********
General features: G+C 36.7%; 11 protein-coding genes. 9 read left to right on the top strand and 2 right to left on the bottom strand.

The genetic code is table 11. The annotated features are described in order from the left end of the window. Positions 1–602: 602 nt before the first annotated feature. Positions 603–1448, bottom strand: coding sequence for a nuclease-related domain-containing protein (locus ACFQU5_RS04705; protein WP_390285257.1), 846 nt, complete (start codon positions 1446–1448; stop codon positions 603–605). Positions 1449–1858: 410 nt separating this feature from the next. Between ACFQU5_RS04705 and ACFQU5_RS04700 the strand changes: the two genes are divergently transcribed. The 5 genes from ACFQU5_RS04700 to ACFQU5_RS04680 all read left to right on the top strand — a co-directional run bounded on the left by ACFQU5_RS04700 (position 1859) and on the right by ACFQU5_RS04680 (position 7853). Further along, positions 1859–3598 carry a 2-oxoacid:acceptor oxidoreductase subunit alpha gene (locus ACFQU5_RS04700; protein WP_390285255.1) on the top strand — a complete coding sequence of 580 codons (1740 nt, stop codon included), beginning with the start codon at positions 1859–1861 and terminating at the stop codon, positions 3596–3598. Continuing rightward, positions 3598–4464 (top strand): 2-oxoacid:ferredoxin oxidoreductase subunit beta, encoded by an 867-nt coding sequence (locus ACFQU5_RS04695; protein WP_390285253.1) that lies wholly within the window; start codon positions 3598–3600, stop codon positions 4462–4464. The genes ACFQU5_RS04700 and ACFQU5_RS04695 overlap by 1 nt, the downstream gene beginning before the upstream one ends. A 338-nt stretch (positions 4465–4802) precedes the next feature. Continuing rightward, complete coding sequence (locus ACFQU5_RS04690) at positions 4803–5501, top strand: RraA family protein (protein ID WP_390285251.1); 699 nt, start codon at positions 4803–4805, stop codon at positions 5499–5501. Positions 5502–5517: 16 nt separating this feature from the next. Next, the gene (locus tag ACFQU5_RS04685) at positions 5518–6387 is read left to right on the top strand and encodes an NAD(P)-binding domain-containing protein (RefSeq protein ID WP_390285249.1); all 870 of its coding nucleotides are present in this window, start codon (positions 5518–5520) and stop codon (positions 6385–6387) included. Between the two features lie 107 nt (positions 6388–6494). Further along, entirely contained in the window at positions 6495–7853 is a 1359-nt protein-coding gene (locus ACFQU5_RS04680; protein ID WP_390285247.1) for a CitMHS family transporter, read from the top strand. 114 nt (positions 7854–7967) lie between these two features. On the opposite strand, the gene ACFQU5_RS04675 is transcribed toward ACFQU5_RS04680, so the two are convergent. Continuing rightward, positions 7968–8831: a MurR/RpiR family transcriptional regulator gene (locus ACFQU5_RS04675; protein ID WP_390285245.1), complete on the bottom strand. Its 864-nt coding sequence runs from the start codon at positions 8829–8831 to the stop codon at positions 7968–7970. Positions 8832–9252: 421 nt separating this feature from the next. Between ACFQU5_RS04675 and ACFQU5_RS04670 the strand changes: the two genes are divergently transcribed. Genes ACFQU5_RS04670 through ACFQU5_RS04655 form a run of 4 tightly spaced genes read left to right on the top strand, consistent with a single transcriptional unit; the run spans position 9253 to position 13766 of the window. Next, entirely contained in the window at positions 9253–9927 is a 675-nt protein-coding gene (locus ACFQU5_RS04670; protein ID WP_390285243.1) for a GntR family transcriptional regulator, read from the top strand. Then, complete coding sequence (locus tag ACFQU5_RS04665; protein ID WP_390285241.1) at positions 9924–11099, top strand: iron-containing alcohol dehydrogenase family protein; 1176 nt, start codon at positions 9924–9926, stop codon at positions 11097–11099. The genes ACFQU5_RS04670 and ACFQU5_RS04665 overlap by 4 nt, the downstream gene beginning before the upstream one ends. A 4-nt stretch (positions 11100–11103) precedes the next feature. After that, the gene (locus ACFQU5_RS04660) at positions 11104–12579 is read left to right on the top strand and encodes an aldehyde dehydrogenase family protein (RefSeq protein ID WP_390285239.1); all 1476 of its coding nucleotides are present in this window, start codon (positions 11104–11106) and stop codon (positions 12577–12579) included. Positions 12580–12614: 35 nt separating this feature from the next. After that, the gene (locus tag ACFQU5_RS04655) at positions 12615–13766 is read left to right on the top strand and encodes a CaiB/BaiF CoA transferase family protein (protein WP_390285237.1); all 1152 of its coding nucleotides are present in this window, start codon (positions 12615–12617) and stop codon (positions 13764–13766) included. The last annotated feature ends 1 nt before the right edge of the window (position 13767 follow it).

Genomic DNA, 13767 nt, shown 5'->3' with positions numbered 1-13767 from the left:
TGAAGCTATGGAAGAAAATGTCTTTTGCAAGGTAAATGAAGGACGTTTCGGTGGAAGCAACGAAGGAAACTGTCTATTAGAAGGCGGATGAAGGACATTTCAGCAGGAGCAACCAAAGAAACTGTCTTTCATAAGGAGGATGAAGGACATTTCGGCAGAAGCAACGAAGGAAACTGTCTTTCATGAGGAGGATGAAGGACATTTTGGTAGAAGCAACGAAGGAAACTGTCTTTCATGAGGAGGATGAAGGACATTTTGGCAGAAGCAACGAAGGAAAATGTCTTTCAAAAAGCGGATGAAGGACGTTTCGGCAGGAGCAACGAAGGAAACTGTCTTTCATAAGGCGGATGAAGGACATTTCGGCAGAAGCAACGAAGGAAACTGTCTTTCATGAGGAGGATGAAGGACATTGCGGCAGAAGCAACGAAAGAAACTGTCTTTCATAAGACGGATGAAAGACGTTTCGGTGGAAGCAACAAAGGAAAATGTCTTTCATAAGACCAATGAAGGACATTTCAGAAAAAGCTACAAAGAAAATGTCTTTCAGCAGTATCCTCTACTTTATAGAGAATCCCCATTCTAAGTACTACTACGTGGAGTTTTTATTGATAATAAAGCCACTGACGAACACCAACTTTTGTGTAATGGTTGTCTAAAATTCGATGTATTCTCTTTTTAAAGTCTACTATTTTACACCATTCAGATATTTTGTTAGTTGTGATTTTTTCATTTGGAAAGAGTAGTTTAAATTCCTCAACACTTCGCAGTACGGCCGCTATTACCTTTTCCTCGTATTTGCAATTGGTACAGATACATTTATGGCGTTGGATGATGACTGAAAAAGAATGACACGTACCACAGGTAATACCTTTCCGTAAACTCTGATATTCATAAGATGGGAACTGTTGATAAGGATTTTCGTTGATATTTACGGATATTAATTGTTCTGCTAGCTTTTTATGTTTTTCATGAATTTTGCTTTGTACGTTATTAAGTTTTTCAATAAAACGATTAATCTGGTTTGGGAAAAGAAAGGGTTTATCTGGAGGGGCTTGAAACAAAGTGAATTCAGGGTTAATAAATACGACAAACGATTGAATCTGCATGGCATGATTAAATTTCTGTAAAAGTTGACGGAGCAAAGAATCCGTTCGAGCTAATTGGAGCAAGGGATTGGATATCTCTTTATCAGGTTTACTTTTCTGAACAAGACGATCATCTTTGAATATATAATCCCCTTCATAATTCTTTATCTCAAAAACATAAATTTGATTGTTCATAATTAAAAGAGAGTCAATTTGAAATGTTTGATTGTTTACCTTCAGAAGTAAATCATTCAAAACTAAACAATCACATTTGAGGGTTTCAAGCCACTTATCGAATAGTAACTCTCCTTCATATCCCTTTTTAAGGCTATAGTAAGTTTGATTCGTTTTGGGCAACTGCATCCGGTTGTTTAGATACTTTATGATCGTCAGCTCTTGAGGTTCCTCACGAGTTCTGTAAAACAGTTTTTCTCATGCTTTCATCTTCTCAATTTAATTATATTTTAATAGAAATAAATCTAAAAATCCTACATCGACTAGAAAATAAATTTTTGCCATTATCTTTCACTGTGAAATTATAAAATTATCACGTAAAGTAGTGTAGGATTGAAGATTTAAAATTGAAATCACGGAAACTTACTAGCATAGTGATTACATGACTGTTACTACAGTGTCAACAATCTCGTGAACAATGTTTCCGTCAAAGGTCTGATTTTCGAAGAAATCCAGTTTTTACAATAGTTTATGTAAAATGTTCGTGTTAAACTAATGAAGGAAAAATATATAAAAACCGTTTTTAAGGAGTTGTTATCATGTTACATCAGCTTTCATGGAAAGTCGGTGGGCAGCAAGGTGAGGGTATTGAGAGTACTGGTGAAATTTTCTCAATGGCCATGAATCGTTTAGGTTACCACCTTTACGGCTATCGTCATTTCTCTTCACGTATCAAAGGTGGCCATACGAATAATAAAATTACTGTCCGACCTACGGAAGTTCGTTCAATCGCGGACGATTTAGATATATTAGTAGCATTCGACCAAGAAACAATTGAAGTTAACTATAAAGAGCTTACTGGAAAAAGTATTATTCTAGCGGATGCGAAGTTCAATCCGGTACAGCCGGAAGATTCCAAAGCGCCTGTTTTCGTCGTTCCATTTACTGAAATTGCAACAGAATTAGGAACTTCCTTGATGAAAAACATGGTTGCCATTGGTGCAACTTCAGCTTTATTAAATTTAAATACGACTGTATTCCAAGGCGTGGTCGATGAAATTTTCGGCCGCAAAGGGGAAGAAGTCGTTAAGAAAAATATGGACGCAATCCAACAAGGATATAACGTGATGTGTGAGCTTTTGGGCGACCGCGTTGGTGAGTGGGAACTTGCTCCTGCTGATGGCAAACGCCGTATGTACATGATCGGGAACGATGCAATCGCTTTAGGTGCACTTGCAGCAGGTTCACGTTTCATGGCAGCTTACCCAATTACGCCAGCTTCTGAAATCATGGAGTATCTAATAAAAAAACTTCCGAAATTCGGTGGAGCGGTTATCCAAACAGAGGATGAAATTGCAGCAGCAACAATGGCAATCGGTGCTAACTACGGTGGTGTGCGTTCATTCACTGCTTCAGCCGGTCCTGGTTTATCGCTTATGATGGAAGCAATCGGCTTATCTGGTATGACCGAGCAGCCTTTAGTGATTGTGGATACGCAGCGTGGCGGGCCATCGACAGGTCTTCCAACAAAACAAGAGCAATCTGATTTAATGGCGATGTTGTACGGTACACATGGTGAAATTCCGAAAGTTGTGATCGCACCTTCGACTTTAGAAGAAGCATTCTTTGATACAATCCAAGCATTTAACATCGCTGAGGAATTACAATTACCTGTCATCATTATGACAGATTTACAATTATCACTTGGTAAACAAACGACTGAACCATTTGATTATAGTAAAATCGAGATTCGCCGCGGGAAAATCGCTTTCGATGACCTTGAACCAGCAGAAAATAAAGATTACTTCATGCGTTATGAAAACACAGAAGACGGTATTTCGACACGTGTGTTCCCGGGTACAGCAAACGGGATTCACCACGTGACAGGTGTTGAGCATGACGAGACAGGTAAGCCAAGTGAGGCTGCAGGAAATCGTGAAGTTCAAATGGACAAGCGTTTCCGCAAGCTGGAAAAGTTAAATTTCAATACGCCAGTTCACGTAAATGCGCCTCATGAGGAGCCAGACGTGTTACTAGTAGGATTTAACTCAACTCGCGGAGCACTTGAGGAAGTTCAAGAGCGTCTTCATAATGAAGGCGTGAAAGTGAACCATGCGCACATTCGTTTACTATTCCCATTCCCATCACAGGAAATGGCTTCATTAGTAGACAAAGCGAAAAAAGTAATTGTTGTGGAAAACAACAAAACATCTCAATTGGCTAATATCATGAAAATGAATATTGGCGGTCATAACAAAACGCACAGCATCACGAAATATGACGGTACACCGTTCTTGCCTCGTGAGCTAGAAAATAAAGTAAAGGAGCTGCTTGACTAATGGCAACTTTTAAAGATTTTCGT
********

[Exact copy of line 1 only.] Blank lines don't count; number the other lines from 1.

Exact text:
General features: G+C 36.7%; 11 protein-coding genes. 9 read left to right on the top strand and 2 right to left on the bottom strand.